Safety and efficacy of the bumped kinase inhibitor BKI-1553 in pregnant sheep experimentally infected with Neospora caninum tachyzoites

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Abstract

Neospora caninum is one of the main causes of abortion in cattle, and recent studies have highlighted its relevance as an abortifacient in small ruminants. Vaccines or drugs for the control of neosporosis are lacking. Bumped kinase inhibitors (BKIs), which are ATP-competitive inhibitors of calcium dependent protein kinase 1 (CDPK1), were shown to be highly efficacious against several apicomplexan parasites in vitro and in laboratory animal models. We here present the pharmacokinetics, safety and efficacy of BKI-1553 in pregnant ewes and foetuses using a pregnant sheep model of N. caninum infection. BKI-1553 showed exposure in pregnant ewes with trough concentrations of approximately 4 μM, and of 1 μM in foetuses. Subcutaneous BKI-1553 administration increased rectal temperatures shortly after treatment, and resulted in dermal nodules triggering a slight monocytosis after repeated doses at short intervals. BKI-1553 treatment decreased fever in infected pregnant ewes already after two applications, resulted in a 37–50% reduction in foetal mortality, and modulated immune responses; IFNγ levels were increased early after infection and IgG levels were reduced subsequently. N. caninum was abundantly found in placental tissues; however, parasite detection in foetal brain tissue decreased from 94% in the infected/untreated group to 69–71% in the treated groups. In summary, BKI-1553 confers partial protection against abortion in a ruminant experimental model of N. caninum infection during pregnancy. In addition, reduced parasite detection, parasite load and lesions in foetal brains were observed.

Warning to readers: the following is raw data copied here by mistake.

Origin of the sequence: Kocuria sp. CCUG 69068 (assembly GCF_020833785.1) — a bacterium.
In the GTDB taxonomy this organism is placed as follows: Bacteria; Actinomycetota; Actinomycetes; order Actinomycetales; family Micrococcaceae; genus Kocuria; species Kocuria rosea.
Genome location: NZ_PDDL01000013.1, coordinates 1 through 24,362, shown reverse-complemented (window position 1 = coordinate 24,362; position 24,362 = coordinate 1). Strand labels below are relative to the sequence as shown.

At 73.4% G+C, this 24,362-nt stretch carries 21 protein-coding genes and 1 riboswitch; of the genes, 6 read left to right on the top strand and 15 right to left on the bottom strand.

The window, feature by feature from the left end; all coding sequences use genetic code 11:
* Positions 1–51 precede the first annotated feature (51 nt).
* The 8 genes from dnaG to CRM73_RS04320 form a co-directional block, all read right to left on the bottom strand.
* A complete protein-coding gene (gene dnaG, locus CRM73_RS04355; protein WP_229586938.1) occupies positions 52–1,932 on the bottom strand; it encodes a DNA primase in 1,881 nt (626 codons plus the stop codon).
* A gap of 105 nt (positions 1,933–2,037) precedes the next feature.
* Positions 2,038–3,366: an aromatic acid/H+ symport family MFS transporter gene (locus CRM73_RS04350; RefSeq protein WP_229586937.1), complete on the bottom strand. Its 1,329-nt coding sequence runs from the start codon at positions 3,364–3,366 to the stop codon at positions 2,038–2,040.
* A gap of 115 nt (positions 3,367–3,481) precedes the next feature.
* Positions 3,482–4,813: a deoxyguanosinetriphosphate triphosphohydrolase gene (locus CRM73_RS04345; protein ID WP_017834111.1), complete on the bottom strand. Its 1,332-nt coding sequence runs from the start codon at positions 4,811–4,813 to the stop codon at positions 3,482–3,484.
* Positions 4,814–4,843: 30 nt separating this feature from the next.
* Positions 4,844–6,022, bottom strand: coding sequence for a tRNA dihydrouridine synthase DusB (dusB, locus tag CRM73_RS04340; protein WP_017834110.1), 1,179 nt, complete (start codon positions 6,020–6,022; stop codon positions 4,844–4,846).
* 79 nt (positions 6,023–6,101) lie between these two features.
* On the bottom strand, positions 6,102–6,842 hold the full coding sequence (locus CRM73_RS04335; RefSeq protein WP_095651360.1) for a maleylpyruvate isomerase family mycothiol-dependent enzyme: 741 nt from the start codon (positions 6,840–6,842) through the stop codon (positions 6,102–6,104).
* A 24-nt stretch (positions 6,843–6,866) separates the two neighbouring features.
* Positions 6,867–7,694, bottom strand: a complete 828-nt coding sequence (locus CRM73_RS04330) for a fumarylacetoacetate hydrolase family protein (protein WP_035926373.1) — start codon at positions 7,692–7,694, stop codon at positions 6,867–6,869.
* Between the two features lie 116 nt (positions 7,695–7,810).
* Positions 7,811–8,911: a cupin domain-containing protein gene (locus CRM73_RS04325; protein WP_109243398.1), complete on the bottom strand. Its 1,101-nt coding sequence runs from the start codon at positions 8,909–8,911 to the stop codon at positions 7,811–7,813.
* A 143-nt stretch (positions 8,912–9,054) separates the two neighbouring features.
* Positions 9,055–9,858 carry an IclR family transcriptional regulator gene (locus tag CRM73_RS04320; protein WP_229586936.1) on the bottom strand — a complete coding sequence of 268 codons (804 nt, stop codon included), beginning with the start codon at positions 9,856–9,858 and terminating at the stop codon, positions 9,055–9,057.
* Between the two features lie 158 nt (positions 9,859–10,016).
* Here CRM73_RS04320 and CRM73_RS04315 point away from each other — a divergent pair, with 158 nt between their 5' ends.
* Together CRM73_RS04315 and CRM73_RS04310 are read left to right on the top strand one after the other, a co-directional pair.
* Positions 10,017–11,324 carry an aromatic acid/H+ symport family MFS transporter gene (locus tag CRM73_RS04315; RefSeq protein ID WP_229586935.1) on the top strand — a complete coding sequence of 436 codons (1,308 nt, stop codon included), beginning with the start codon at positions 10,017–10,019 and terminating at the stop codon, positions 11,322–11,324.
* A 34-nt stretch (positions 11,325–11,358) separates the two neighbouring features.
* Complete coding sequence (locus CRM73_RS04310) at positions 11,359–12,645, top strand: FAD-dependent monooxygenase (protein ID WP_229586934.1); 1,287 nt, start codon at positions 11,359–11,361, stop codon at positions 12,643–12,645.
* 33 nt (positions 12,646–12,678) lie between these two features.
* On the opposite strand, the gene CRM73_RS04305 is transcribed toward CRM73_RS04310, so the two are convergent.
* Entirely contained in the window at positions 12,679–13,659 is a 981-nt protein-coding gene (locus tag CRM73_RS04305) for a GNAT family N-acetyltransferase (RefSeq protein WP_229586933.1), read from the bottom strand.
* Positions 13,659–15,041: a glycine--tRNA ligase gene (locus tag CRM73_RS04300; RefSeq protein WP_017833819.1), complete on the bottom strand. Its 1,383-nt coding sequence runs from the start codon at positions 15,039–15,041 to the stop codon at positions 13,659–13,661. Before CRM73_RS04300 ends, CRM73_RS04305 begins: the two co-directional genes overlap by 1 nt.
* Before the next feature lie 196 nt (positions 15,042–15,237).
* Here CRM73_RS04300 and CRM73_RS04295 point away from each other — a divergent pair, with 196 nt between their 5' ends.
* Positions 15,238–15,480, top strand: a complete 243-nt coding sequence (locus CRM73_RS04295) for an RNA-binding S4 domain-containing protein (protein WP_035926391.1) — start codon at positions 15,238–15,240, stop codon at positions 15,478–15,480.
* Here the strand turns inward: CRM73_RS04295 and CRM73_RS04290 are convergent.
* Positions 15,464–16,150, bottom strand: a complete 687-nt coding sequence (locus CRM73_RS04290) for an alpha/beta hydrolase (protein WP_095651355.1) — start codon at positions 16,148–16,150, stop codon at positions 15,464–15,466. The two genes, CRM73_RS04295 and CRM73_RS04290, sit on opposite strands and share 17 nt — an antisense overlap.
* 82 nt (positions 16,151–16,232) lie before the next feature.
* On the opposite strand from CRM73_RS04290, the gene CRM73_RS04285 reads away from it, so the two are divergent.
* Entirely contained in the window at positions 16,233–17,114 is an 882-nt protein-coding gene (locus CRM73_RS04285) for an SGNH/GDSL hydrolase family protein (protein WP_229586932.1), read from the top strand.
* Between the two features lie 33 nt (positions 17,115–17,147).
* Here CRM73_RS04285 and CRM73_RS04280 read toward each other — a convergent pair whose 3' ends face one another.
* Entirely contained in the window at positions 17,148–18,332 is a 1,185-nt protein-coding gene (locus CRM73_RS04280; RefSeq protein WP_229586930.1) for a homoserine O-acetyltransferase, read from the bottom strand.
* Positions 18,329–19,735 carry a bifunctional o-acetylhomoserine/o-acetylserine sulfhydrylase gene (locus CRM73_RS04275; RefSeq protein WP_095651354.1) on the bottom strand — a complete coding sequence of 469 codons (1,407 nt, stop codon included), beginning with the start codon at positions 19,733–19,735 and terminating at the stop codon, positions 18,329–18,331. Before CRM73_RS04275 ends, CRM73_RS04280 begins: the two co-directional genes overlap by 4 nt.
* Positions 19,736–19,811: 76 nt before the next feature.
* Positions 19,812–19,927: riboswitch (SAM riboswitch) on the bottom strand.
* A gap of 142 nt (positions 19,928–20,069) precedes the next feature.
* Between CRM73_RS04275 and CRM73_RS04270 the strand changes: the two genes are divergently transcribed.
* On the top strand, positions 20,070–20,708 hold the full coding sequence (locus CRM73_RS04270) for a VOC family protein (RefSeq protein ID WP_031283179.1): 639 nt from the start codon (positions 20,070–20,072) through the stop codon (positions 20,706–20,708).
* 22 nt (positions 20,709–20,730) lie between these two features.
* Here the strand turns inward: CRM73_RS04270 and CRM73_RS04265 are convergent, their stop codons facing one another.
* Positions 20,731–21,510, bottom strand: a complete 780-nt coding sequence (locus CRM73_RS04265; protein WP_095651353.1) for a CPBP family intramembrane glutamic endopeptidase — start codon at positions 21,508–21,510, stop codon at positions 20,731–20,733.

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Sánchez-Sánchez, R., Ferre, I., Re, M., Vázquez, P., Ferrer, L. M., Blanco-Murcia, J., … Ortega-Mora, L. M. (2018). Safety and efficacy of the bumped kinase inhibitor BKI-1553 in pregnant sheep experimentally infected with Neospora caninum tachyzoites. International Journal for Parasitology: Drugs and Drug Resistance, 8(1), 112–124. https://doi.org/10.1016/j.ijpddr.2018.02.003

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